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Con Law for Undergrads and Lawyers

Wellington1.jpgMy Dean at the Yale Law School, Harry H. Wellington, passed away last week at the age of 84. The New York Times lays out the details of a career noted for originality and breadth. However, I would be remiss to not recount an anecdote that gives evidence of Dean Wellington’s humor, particularly because this story has some relevance to Dartmouth undergraduates contemplating the study of law.

At the first meeting of the incoming class, Dean Wellington would regularly include the following in his remarks (I am paraphrasing):

“You are a remarkably talented group of people and the range of your past experience is impressive. However, some of you might be wondering whether your own particular backgroud puts you at a disadvantage in the study of law as compared to your classmates. Please do not worry. In our lengthy experience at the Yale Law School, we have found that despite your differences in education and learning, you will proceed to study law on quite equal terms with each other — with only one exception. Some of you have already begun your study of constitutional law as undergraduates; others have not. In light of this discrepancy, the faculty has decided to establish remedial classes in this area.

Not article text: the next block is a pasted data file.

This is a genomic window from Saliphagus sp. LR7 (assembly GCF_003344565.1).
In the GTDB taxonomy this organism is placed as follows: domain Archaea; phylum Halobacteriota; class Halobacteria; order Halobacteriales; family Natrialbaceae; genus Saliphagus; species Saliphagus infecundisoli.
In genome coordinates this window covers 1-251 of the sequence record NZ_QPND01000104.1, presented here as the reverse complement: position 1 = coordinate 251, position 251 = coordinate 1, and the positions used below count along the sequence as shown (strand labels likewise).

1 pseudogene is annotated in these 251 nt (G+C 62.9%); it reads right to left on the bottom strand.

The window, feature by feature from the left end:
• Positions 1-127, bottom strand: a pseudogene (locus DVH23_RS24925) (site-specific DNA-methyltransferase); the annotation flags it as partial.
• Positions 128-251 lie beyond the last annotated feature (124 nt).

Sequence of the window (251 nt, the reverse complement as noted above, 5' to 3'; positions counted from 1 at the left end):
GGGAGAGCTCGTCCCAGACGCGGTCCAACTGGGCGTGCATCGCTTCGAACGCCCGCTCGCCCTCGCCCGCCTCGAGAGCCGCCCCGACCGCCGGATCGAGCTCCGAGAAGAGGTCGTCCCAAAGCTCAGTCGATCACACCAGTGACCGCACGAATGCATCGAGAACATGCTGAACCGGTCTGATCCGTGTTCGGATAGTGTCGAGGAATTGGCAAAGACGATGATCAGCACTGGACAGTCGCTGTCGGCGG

These classes will be reserved for anyone among you who has studied constitutional law as an undergraduate…”

Addendum: The Times repeats a note of praise for Harry Wellington that we would all do well to appreciate:

In a 2001 tribute, Judge Winter wrote that Professors Wellington and [Alexander] Bickel were representatives of a dying breed. “Today it is difficult to find people with intellectual rigor who will criticize a court’s work based on its reasoning in decisions with which they agree,” Judge Winter wrote.

This space regularly laments the absence of similar integrity in our daily lives.


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